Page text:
Basically, you take chickpeas, place them in a sanitary vessel that keeps bad bacteria out but lets oxygen in, and leave them at room temperature until the mixture begins to ferment.

Chickpea starters are used particularly in Turkish cooking to add sweetness and a crisp texture to breads. 

But if you can make your own, you can add it to soups, stews, and whatever you want for a little extra probiotic boost—not just bread!

You’ll be amazed at how versatile and tasty it is.

Here’s how to do it:

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Crush 1/3 cup of canned chickpeas using a mortar and pestle, stick blender, or food processor. 

Add the chickpeas to a sanitized glass jar, and pour 17 fl oz or about 2 cups of slightly warm water over them.

Cover the jar with a fermentation lid (these are readily available on Amazon), a traditional lid that’s mostly-but-not-all-the-way closed, or plastic wrap with a tiny hole poked in it.

Let the chickpeas rest for 12 hours, overnight, or until it’s frothy on top. That means it’s alive and ready to use!

Monika's Molecular Meals: Bright & Herbaceous Vegan Chickpea Salad

Why Is Fermented Food So Good For You (Especially If You’re Dieting)?

Like I mentioned above, when your chickpea starter gets frothy, it’s “done.”

But what I really mean by “done” is it’s alive!

Alive, as in… full of probiotic nutrients that are GREAT for your gut!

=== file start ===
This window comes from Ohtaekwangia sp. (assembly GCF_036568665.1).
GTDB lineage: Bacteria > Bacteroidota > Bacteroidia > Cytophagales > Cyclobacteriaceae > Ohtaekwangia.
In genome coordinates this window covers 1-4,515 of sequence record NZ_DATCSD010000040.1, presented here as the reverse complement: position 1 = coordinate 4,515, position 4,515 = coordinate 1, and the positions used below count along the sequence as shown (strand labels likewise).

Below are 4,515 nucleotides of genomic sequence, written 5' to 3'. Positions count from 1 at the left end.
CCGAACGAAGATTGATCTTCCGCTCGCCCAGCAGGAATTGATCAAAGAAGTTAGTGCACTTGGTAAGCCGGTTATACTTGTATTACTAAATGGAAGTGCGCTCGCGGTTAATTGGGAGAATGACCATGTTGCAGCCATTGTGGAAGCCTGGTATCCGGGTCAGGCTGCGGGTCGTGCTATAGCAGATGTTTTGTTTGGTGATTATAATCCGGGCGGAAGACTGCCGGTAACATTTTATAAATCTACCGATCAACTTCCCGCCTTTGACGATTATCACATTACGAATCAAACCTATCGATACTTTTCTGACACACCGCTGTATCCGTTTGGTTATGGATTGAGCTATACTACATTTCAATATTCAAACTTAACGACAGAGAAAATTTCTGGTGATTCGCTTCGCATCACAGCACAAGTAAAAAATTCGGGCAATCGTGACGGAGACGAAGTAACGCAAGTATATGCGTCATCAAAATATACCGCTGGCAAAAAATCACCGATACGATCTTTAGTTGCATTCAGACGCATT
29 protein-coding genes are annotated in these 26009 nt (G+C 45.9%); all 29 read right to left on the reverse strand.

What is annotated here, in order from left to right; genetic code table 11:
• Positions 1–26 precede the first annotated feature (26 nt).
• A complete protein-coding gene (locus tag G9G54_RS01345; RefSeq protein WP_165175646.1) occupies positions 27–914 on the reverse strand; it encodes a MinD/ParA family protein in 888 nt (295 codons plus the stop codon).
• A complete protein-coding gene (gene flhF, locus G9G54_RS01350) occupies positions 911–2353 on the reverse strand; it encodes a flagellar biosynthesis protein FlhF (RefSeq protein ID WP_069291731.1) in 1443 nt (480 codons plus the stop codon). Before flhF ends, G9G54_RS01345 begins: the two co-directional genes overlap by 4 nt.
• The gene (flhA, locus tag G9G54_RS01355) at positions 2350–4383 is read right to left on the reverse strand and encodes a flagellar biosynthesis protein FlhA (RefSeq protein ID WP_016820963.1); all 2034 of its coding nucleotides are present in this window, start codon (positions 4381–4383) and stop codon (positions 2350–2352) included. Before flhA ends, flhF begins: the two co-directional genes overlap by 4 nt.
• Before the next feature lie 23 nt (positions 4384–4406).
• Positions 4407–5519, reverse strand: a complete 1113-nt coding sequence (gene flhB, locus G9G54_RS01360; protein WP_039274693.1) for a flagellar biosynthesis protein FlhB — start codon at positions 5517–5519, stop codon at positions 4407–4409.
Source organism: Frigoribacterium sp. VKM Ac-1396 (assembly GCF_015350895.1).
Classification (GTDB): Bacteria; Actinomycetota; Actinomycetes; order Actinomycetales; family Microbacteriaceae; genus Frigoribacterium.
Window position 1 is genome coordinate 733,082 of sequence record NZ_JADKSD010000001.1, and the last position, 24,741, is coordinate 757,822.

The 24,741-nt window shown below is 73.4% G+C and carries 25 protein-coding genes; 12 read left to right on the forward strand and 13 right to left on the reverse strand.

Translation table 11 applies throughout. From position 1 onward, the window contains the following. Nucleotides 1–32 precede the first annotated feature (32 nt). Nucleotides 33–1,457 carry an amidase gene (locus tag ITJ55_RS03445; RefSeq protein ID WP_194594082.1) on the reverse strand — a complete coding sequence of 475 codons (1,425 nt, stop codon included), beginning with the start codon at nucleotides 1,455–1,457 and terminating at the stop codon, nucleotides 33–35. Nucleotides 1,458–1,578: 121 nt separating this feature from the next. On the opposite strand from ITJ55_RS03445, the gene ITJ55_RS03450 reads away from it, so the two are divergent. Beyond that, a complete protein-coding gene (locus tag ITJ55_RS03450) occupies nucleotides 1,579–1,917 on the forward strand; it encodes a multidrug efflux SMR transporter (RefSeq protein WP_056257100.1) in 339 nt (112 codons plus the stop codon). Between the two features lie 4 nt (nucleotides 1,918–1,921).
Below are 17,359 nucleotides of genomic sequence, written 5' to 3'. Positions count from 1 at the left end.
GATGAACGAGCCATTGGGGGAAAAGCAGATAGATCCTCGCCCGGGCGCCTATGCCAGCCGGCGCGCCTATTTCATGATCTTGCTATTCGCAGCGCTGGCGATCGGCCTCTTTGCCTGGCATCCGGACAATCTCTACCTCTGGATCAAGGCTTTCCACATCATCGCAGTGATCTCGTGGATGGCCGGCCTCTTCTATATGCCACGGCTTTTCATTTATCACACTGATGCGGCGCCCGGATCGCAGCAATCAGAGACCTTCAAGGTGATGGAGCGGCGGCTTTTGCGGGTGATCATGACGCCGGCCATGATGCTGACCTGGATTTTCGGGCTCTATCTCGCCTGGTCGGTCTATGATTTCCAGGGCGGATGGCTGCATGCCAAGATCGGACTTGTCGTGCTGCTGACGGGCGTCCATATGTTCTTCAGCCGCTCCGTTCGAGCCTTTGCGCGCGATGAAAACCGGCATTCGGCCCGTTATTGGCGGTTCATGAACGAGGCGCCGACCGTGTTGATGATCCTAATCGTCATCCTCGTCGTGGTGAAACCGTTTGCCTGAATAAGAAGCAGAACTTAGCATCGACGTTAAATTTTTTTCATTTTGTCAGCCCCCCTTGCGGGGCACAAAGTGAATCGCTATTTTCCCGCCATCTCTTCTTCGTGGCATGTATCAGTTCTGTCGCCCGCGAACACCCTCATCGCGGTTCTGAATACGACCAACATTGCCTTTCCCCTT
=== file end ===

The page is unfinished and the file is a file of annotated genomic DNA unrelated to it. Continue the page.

These living nutrients can help diversify your microbiome, improve digestion, make you feel better… and even better, certain probiotic strains have even been associated with increased fat burn!

(Click here to see the surprising science behind why, plus which strains can help you burn more fat.)

And if that wasn’t enough, they also make food taste a LOT better… and in my personal experience, can reduce sugar cravings significantly.

There’s just one catch: when you make things like a chickpea starter, sourdough starter, sauerkraut, and kimchi at home… you can’t be 100% positive that they contain these special good-for-you strains.

And most store-bought probiotic foods contain the same general strains, not enough of them… or don’t list the info at all.

When you don’t know which strains you’re getting… you don’t know what benefits you should be getting. And not ALL probiotic strains are good for you.

In fact, some strains of probiotics can actually cause weight GAIN! (And that isn’t what I’m looking for at. all.)

So if you’d like to know more about which probiotic strains are best for burning fat… and how to add them to your diet for extra fat burn (without chaining yourself to the elliptical at the gym)…

Check this out:

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[This post was updated by Fit Trim Happy on June 7, 2020.]